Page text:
Collective Civic Action measures of police-recorded crime, and both poverty and racial composition measured from the 2000 census), but the results were virtually identical, in large part because the 1995 survey accurately forecasts census 2000 demographics. For example, in evidence of the surveys representative design, the measure of % black in 1995 correlates with the independent 2000 census measure at r p .97 (P ! .001). Because of the relatively small sample size (N p 77 ) and lack of statistical power in the ratio of cases to predictors in multivariate analysis, we prefer a parsimonious model that is motivated by a small set of theoretically salient constructs.

Statistical Model for Event Counts Three features of collective engagement in Chicago inuenced our choice of an appropriate statistical model: (1) the phenomenon is a count of rare events, (2) we tested a Poisson model and found signicant heterogeneity between communities in the latent event rates, and (3) the events are spatially clustered by community areas. Although we cannot identify the source of heterogeneity in our count data, we control for its presence through an overdispersed Poisson (or a negative binomial) model (Barron 1992, p. 189). Specically, we model the event count Yi for a given community as sampled from an overdispersed Poisson distribution with mean ni l i, where ni is the population size in 100,000s of community i, and l i is the latent or true collective action rate for community i per 100,000 people. We view the log-event rates as normally distributed across neighborhoods, using a hierarchical generalized linear model approach to set the natural log link hi p log (l i ) equal to a mixed linear model that includes relevant community covariates and a random effect for each community to reect unobserved heterogeneity. Furthermore, we account for the spatial clustering or nonindependence of events within communities by estimating robust (Huber-White estimator) standard errors. Our approach thus conforms to the features of the data through estimation of the log-event rate by a negative binomial count model (King 1988; Barron 1992) with adjustments for spatial clustering.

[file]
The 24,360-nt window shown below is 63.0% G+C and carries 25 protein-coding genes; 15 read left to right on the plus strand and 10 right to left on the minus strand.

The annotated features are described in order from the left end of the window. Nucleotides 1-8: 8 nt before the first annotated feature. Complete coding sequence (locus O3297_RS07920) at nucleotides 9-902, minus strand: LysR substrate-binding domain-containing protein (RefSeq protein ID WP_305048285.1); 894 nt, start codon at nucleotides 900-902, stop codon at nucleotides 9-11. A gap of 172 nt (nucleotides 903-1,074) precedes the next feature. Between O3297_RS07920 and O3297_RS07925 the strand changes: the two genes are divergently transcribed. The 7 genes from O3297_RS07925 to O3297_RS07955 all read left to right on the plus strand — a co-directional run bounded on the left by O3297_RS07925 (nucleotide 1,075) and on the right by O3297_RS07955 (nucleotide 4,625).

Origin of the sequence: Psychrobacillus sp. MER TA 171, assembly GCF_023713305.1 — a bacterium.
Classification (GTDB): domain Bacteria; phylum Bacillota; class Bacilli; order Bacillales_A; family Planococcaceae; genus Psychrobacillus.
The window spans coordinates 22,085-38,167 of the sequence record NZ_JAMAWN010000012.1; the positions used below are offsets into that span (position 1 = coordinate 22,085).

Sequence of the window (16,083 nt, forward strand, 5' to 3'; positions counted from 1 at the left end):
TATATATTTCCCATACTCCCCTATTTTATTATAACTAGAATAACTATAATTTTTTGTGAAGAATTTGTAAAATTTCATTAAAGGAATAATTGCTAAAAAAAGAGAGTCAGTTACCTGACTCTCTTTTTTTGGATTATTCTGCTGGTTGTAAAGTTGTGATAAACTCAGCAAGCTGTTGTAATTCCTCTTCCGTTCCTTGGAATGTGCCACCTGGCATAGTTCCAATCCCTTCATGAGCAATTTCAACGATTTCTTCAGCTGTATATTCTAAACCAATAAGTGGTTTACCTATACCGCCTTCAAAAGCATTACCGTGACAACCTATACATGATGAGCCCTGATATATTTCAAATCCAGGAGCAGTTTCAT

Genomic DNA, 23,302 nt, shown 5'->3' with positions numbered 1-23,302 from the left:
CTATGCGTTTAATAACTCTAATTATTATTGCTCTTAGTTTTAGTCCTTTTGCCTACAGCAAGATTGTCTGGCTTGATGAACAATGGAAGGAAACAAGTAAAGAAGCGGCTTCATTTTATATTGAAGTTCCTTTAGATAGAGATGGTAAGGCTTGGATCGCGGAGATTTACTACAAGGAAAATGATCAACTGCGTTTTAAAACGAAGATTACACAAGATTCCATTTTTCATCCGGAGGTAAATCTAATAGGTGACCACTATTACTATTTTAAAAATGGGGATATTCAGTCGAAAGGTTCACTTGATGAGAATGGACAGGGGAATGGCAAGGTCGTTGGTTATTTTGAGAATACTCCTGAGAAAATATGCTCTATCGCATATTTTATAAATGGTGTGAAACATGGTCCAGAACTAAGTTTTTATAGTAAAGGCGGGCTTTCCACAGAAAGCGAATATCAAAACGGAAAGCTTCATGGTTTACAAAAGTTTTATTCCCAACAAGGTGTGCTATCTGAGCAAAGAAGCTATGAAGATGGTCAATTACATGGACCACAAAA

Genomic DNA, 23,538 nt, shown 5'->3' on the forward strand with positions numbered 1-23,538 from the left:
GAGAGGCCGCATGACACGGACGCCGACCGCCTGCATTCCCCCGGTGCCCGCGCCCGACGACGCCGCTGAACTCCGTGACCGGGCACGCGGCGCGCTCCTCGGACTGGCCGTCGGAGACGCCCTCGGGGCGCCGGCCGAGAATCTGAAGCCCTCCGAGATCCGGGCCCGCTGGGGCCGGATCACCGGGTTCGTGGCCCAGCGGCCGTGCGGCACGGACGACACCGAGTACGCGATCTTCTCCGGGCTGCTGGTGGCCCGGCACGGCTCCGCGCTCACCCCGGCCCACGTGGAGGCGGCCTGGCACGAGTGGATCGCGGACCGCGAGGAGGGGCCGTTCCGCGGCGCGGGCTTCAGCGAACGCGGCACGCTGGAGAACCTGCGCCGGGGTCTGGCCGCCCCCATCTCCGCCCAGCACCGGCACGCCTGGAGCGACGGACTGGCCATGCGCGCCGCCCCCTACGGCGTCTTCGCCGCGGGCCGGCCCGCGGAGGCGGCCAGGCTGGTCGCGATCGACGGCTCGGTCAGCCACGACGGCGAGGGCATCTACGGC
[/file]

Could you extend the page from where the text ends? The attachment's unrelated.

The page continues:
We begin in table 2 with results for community-level variations in the location of collective action events. We examine two sets of predictors in a panel framework, with event counts in the year 2000 modeled as described above. One set of predictors includes background structural features in the form of SES, population density, race, and the violent crime rate in the community (the latter of which is highly correlated with a 695

TABLE 2 Event-Count Prediction Models of Chicago Collective Civic and Hybrid Social Action in 2000: 1995 PHDCN Survey of 77 Chicago Community Areas and CCCP Event Locations, 1990 and 2000 Collective Civic Events Model 1 Predictors Structural controls: % black . . . . . . . . . . . . . . . . . . . . . . . . . . . SES . . . . . . . . . . . . . . . . . . . . . . . . . . . . . . . Violence . . . . . . . . . . . . . . . . . . . . . . . . . . . Population density . . . . . . . . . . . . . . . Social-organizational factors: Friend/kin ties . . . . . . . . . . . . . . . . . . . Reciprocated exchange . . . . . . . . . . Memberships . . . . . . . . . . . . . . . . . . . . . Organizations . . . . . . . . . . . . . . . . . . . . Lagged 1990 events . . . . . . . . . . . . . . . . Model x2 . . . . . . . . . . . . . . . . . . . . . . . . . . . . df . . . . . . . . . . . . . . . . . . . . . . . . . . . . . . . . . . . . .
* P ! .05. ** P ! .01.

Hybrid/Blended Events Model 1 t-Ratio .87 .34 .59 1.30 Coefcient (SE) .41 1.56 23.52 .49 2.36 3.39 1.82 2.78 (1.12) (.32) (8.42) (.15) (1.06) (2.21) (1.14) (.99) 114.69** 8 t-Ratio .37 4.84** 2.79** 3.38** 2.22* 1.53 1.60 2.80** Model 2 Coefcient (SE) 1.32 .38 20.10 .29 1.48 1.17 .91 2.78 1.47 (1.17) (.63) (7.49) (.19) t-Ratio 1.13 .60 2.68** 1.53